Searchlight on SOE losses

Friday, 24 November 2017 00:00 -     - {{hitsCtrl.values.hits}}


  • Amunugama backs Trinco oil tank investment, says CPC unions unreasonable 
  • Wastage of SOE assets a national tragedy, wants more public awareness of how SOE losses affect Govt. finance management 
  • Wants better regulations for privately-owned fuel stations  


By Uditha Jayasinghe 

Special Assignments Minister Dr. Sarath Amunugama yesterday threw a “searchlight” on loss-making state-owned enterprises (SOEs), urging officials to utilise the assets under institutions more effectively and called on the public to understand how their losses affected State balance sheets. 

The Minister, who rarely addresses the press, announced that he would hold media briefings every Thursday to create awareness of how billions of losses made by SOEs were affecting the economy and the Government’s policymaking. Dr. Amunugama, who was also appointed to head a Cabinet subcommittee on the recent fuel shortage, dwelt extensively on the shortcomings of the Ceylon Petroleum Corporation (CPC) and slammed efforts to stymie investment to the Trincomalee oil tanks. 

“The Trincomalee tanks were built by the British during the Second World War and were subsequently handed over to the Sri Lankan Government. They do not belong to the CPC. The facility has about 80 tanks and a dry dock, which is worth a huge amount of money. These assets have been left to rot and that is a national tragedy. It is possible for about 10 tanks to be given for the use of the CPC and the rest are used to attract investment,” he said. 

In the Cabinet Subcommittee report on the recent fuel shortage, one cause highlighted for the shortfall was the failure of officials to resolve issues on the usage of the tanks and it recommended that the tanks be speedily released to increase the CPC’s storage capacity. 

Dr. Amunugama slammed SOEs for “wasting valuable assets under their charge”, pointing out that major institutions such as the CPC, Ceylon Electricity Board (CEB) and others were sitting on resources that could be used to improve the country’s economy and foster development.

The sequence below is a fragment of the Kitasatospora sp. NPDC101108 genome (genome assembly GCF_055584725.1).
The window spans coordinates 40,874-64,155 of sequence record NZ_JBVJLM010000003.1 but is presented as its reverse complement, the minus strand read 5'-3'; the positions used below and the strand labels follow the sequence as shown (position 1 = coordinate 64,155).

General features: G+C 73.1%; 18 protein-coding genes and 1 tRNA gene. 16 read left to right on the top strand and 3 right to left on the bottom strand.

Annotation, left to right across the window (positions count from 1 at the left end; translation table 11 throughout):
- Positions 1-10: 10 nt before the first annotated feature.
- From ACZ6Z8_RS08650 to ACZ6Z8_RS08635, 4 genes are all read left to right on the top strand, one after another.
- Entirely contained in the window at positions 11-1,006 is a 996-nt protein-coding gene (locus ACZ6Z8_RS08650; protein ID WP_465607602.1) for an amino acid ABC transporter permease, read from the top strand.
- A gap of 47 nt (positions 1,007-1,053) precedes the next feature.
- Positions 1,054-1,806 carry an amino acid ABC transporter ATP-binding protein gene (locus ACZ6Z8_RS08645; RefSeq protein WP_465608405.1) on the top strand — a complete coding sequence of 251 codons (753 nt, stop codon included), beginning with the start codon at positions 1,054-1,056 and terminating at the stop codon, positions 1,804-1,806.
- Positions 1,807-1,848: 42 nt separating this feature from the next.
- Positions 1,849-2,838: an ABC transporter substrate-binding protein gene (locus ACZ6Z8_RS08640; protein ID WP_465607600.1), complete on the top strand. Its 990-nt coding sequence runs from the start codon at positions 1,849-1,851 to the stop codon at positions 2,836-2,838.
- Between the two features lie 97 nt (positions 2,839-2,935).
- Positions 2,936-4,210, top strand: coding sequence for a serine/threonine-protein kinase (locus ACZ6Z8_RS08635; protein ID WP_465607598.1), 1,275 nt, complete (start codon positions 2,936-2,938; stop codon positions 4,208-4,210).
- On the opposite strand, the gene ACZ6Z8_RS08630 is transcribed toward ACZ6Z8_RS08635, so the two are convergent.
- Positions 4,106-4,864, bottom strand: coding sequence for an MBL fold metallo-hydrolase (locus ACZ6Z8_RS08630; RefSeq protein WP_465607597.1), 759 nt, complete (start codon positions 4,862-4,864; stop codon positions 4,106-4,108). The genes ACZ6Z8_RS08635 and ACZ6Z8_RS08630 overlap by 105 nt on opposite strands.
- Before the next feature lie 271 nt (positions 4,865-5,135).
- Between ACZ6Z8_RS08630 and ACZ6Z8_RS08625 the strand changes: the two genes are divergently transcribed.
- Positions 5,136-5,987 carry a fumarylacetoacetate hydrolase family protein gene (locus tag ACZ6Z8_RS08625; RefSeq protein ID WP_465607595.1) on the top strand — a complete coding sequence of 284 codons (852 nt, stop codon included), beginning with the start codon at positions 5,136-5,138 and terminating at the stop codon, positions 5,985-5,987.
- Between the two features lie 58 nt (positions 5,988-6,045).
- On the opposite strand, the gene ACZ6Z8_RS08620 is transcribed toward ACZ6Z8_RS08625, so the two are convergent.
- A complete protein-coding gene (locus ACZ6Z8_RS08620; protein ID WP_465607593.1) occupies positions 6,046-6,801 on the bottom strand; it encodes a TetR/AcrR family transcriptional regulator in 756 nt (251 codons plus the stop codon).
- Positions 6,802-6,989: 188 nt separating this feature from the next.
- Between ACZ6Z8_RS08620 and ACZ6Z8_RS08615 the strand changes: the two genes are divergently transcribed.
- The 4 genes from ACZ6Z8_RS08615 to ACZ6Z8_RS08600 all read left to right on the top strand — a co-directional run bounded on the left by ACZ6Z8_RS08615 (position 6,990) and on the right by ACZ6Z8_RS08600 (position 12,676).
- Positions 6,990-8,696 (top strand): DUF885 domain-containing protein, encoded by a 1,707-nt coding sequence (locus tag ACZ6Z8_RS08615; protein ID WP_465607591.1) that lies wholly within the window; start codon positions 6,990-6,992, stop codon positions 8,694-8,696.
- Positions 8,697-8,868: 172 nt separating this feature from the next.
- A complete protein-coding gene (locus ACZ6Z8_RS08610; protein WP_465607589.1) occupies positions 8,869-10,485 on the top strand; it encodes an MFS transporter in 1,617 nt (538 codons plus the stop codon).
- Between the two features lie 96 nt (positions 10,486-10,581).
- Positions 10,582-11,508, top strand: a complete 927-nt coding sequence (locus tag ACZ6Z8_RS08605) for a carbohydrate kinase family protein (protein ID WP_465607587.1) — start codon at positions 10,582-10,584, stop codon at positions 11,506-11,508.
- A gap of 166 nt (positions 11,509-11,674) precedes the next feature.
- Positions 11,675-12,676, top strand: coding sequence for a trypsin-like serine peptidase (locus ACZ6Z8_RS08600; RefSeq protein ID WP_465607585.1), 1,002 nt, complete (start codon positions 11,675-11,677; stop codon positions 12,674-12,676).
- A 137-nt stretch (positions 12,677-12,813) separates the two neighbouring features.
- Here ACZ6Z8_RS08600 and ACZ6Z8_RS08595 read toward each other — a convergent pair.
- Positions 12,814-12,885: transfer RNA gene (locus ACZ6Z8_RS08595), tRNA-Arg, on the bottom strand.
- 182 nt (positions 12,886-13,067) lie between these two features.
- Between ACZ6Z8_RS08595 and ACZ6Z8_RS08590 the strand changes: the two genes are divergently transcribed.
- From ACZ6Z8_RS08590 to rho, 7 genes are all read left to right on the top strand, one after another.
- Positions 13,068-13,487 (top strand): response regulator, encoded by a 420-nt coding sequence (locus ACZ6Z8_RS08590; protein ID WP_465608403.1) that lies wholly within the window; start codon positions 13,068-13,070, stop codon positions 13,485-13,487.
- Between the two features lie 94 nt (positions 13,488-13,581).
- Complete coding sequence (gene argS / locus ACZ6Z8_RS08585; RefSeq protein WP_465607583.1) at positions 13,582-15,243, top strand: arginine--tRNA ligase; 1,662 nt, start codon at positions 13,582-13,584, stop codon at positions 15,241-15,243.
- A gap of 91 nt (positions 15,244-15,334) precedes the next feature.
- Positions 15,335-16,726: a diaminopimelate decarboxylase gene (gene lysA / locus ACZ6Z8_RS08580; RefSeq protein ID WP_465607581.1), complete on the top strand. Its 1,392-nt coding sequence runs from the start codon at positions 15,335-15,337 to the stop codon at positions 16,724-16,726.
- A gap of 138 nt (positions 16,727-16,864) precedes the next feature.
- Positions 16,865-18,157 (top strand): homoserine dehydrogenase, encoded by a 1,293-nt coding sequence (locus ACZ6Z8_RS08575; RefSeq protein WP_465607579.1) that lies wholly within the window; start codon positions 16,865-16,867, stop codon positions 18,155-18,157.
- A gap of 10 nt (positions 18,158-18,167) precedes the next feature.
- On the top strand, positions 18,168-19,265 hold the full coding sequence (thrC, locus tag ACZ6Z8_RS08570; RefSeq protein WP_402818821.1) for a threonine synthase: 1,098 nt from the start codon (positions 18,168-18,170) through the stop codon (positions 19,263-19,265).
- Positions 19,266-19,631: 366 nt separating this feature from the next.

Not stopping at the Trincomalee oil tanks, Dr. Amunugama also went on to highlight how repeated delays in implementing power plants had driven up the cost of electricity, which the Government was now attempting to resolve by introducing new LNG power plants.  

“We must build public discourse on this issue because most people do not understand how these losses affected them. The private sector is being crowded out because State banks have lent excessively to these loss-making SOEs. This is credit that could foster entrepreneurship and exports but they are tied up in unproductive areas,” he added.        

The Minister also called for 600-odd fuel stations that are currently under private ownership to be better regulated, pointing out that they are less consumer-friendly. 

Moody’s Investors Service earlier this year put Sri Lanka’s public enterprise debt at a whopping 14% of Gross Domestic Product (GDP) and warned the Government of additional risks to its finances should such debt require any State support, which is likely to become the case as most cannot support the repayment of their debt.  

This translates into a massive debt pile of little under $ 12 billion or Rs. 1,848 billion which has accumulated due to continuous annual losses. According to Moody’s, the total liabilities include Government guarantees, outstanding SOE debt to the banking system and outstanding SOE foreign borrowings.